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Question 9: Smooth transition for D-Rob?

David Robertson can't replace Mariano Rivera over the long haul, but he doesn't have to. Kim Klement/USA TODAY Sports

As we count down to Opening Day, Wallace Matthews and Andrew Marchand will answer 14 for '14 -- the top 14 questions facing the 2014 New York Yankees. The series will run until the eve of the first pitch between the Yankees and Astros on Tuesday, April 1, and will end with both Matthews and Marchand making their predictions for the season.

Question: Will David Robertson have a smooth transition into the Yankees' closer role?

Andrew Marchand: If Robertson doesn’t get off to a quick start as a closer, he could be in trouble. If he fails early, he won’t be able to rebound, right? Garbage!

That might be a narrative some write, but it is not true. Look no further than the man he replaced, Mariano Rivera. In 1997, when Rivera took over as the full-time closer, he blew three of his first six save chances. He ultimately blew what would turn out be a career-high nine saves and gave up Sandy Alomar Jr.’s homer in the ALDS.

So it is not how you start, but how you finish. Robertson has the stuff to be a closer and I believe the demeanor, too. Yes, he won’t have Rivera’s safety net anymore, but I think he will transition well. When you talk about replacing Rivera for one season, it is difficult but not monumental. Rafael Soriano did it. Duplicating Rivera’s career seems close to impossible, but the Yankees are just worrying about 2014 -- and I think Robertson will be fine.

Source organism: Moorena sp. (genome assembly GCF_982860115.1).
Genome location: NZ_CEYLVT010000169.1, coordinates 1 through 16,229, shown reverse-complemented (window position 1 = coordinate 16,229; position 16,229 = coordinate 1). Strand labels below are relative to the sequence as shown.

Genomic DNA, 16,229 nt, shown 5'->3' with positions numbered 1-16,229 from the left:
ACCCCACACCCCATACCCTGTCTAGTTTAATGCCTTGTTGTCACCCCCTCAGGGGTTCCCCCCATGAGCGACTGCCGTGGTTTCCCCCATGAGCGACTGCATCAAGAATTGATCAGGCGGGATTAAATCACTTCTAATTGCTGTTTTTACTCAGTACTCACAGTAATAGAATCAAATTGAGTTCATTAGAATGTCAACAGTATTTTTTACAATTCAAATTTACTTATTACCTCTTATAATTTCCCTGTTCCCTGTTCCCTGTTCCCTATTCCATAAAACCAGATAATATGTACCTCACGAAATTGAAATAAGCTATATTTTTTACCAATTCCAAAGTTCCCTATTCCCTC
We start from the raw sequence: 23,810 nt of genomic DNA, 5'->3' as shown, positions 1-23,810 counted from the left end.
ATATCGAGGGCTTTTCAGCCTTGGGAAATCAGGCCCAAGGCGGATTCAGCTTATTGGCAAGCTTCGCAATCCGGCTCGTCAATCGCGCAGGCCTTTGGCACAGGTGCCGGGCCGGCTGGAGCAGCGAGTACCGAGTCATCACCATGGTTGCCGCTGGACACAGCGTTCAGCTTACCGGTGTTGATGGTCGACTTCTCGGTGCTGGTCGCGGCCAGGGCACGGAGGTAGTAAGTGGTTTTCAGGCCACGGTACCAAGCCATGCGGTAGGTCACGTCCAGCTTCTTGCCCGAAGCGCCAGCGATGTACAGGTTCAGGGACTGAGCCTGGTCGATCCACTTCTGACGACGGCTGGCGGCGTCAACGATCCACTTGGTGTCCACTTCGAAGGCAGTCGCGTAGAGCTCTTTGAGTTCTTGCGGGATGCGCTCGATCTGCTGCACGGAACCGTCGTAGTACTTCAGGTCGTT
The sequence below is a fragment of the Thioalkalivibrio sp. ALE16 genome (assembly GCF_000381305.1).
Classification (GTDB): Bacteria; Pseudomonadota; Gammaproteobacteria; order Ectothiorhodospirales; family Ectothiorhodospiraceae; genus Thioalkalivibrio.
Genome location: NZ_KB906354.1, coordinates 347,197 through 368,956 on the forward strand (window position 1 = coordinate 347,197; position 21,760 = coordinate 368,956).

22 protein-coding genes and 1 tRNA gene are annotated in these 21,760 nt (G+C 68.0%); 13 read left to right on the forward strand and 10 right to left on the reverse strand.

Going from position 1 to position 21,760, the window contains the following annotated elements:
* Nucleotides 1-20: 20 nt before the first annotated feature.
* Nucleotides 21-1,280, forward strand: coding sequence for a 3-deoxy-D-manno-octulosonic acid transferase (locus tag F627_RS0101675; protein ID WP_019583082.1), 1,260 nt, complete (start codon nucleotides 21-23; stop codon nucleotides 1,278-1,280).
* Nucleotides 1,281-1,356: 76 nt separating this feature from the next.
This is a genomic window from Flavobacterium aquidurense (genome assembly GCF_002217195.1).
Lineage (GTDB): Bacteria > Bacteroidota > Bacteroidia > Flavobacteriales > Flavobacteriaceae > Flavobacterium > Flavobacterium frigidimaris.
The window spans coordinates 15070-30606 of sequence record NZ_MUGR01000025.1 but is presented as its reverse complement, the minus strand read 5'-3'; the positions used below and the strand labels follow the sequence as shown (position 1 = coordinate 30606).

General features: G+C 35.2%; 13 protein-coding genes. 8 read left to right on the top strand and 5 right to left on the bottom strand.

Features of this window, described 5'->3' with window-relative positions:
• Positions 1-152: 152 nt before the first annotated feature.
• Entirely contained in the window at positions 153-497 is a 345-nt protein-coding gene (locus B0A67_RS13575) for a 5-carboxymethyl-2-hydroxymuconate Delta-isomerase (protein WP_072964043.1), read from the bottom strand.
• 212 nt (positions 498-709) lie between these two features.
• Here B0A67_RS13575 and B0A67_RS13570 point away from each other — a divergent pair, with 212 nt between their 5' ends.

Wallace Matthews: It depends on your definition of "smooth," I suppose. Nothing is ever too smooth when Robertson is on the mound. He creates his own jams and usually -- but not always -- gets out of them. That is the antithesis of Rivera, who was the ultimate no-drama closer. So the ninth innings at Yankee Stadium will be very different this season, and for the first time, really, in almost 20 years. The days of heading into the ninth confident of a win with a one-run lead are over.

This is not to say Robertson won't do a terrific job. I think he will. Let's not forget that in 2011, he was by far the most difficult pitcher to hit or score on in the Yankees' bullpen and he was nearly as good in 2012 and 2013. So he certainly has the stuff and I believe, the mindset to do the job.

But smooth? I'm not sure that word is in Robertson's vocabulary. Effective, yes. Smooth? Rarely.